Katica Roy is a gender economist, CEO and founder of Pipeline. Pipeline is an SaaS platform engineered with artificial intelligence to stop unconscious bias in the workplace and increase financial performance. With more than two decades of experience in technology, healthcare and financial services, Roy has a rare combination of expertise and passion for gender equity, people analytics, and sales operations. She pours her knowledge and unique lens into several community and global initiatives, including as a former board member of Edge of Seven and current board member of the University of San Francisco’s Women in Leadership and Philanthropy, Book Trust, andIsabella Bird Community School, a member of the CU Leeds Women’s Council, and the Women’s Foundation of Colorado, as well as a 2018 Colorado Governors’ Fellow. Katica is also an industry entrepreneur, thought-leader, and frequent editorial contributor and speaker, and in 2017 was named a Luminary by the Colorado Technology Association.

About Pipeline: Pipeline is a Denver-based technology company that increases financial performance of companies through closing the gender equity gap. Pipeline’s proprietary SaaS platform uses artificial intelligence to assess, address and action against the gender biases costing the U.S. alone $2 trillion. This issue is not just about good sense, this is about dollars. Big dollars that turn heads to create social change.

Agnes Wielgosz: Katica, as a vocal advocate for closing the gender gap in the workplace, you bring a data-driven view to gender equity. How will the artificial intelligence affect businesses in the future?

Katica Roy: AI can actually be used for good. In fact, we can use AI to narrow the gender gap and engender a more diverse and inclusive workplace. One specific example, Pipeline’s Recommendations™ engine identifies inequity in pay and promotion recommendations before they reach the employee, which allows management to make more equitable decisions. It also provides specific recommendations for an employee’s pay to ensure employees are paid equitably within the company with every single pay decision.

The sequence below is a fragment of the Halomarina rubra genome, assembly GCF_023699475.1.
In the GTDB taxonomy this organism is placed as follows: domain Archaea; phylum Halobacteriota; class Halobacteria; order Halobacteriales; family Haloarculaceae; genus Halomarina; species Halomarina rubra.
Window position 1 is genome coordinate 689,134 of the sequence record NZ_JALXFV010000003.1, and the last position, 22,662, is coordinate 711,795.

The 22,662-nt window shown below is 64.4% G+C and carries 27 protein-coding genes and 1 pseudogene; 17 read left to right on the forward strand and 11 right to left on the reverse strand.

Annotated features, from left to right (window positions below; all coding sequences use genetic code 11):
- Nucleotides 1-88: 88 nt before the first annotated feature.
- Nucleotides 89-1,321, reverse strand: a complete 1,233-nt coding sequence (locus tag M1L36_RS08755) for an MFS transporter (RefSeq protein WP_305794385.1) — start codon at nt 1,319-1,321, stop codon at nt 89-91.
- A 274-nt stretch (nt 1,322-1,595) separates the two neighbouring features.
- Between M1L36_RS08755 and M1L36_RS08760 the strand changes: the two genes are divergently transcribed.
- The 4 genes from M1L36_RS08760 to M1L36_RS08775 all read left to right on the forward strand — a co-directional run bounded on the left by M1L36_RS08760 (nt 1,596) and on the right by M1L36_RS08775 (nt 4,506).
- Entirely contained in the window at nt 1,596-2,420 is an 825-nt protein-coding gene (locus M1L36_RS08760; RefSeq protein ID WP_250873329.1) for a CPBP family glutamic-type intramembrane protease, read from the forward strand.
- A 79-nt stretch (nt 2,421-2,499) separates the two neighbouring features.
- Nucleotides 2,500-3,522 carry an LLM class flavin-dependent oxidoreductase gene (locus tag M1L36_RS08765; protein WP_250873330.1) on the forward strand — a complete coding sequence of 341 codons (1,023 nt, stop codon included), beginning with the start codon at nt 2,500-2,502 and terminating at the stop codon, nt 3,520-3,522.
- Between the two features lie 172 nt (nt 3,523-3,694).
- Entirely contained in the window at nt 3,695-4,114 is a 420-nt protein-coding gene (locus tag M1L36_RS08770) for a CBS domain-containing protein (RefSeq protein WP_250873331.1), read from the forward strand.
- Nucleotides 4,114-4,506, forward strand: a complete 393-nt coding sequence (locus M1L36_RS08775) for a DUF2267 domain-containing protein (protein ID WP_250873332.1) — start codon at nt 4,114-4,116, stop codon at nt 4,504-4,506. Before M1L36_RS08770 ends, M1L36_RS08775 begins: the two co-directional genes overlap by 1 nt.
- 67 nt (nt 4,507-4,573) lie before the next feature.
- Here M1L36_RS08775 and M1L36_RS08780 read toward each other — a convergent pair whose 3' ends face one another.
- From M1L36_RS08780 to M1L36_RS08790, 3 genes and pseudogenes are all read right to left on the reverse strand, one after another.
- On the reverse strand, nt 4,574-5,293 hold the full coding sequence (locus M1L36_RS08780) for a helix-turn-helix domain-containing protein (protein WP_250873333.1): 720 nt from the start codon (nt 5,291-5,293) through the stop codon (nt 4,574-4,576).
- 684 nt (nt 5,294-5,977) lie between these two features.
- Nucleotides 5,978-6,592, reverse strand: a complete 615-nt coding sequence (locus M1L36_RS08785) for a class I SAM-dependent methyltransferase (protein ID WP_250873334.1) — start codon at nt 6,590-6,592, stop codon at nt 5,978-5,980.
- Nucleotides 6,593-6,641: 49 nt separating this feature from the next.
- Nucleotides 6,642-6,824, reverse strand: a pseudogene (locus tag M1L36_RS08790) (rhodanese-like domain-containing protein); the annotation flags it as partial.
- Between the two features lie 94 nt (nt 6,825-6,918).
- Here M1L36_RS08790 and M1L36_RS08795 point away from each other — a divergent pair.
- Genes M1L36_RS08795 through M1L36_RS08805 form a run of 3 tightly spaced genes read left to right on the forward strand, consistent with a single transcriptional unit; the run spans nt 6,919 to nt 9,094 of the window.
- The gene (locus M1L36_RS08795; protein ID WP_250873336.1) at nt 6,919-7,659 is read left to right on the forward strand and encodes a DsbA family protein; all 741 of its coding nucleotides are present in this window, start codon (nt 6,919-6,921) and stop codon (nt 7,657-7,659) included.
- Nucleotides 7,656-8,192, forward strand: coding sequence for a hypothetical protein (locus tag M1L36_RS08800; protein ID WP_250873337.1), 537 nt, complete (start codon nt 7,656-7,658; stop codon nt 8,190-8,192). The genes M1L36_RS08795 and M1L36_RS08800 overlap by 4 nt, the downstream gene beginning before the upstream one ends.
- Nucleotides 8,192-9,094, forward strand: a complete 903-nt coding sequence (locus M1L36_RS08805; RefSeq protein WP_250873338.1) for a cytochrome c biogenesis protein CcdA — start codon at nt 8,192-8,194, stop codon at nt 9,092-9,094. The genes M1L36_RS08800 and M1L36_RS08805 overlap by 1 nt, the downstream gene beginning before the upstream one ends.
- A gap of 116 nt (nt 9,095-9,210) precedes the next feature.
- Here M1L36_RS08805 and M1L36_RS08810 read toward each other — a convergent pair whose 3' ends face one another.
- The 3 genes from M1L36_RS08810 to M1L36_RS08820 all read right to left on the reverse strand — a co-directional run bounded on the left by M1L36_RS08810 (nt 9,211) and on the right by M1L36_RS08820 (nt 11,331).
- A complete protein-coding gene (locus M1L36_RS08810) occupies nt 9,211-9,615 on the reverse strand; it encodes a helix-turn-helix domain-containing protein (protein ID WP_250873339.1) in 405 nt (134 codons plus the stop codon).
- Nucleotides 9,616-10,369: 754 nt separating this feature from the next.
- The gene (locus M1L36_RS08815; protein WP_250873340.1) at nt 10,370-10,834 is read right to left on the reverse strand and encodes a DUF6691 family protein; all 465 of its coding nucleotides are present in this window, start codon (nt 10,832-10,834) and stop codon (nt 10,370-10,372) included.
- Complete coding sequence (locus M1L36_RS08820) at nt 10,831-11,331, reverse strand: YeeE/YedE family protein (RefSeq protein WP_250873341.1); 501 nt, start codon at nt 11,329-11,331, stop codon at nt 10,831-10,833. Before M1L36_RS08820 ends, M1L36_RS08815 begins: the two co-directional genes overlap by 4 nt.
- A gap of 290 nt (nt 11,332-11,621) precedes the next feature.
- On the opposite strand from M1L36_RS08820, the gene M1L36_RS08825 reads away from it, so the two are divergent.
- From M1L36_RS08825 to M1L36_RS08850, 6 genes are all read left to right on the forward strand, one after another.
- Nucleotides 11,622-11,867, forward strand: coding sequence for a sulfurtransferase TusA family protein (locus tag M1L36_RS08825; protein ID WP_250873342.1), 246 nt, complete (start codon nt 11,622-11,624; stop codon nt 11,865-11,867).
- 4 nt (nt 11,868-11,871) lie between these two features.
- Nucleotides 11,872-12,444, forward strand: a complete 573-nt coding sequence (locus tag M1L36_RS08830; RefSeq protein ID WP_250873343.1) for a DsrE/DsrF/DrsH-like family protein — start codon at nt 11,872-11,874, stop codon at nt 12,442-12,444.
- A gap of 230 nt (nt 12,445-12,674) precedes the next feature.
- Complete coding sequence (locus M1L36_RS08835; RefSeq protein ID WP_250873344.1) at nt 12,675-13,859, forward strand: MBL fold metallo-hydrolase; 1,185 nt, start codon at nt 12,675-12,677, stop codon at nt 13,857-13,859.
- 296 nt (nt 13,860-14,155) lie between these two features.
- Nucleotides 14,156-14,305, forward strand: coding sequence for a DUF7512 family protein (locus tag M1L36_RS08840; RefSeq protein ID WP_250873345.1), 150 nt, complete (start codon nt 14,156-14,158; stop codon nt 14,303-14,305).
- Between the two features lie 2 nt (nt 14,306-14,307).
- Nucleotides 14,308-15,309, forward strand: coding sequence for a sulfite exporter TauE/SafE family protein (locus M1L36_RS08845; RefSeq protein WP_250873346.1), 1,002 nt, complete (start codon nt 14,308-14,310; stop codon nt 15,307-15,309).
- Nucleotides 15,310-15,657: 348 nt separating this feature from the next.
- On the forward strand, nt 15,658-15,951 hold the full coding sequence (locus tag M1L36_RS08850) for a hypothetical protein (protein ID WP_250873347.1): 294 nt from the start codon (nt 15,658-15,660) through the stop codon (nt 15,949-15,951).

AW: Does Pipeline transparent measurement ensure continual improvement in closing the gender gap?

KR: Yes, Pipeline’s platform ensures that with every decision across the five domains of talent — hiring, pay, performance, potential and promotion — that employers can move to close the gender equity gap. Not only can we tell companies their time to gender parity, we can get them to gender parity.

AW: Can you please explain the difference between two concepts: gender equality and gender equity? Does Pipeline promote equality through equity?

KR: At Pipeline, the word ‘equity’ is dual-purpose. Related to gender and the workplace, equity sets the stage for equality, as it refers to the “fairness of treatment for both women and men, according to the their respective needs.” If equality is the end goal, equity is the means to get there. For more on this see our blog article, Gender Equity Vs. Gender Equality: What’s the Distinction?

AW: The narrowing the gender gap can unleash massive economic growth. How can we leverage new economic gains from closing the gap for a greater social impact?

KR: As we narrow the gender gap, we reduce poverty, we increase innovation and we ensure that the next generation has more opportunity that we have. These benefits have a flywheel effect that creates more wealth and opportunity across generations.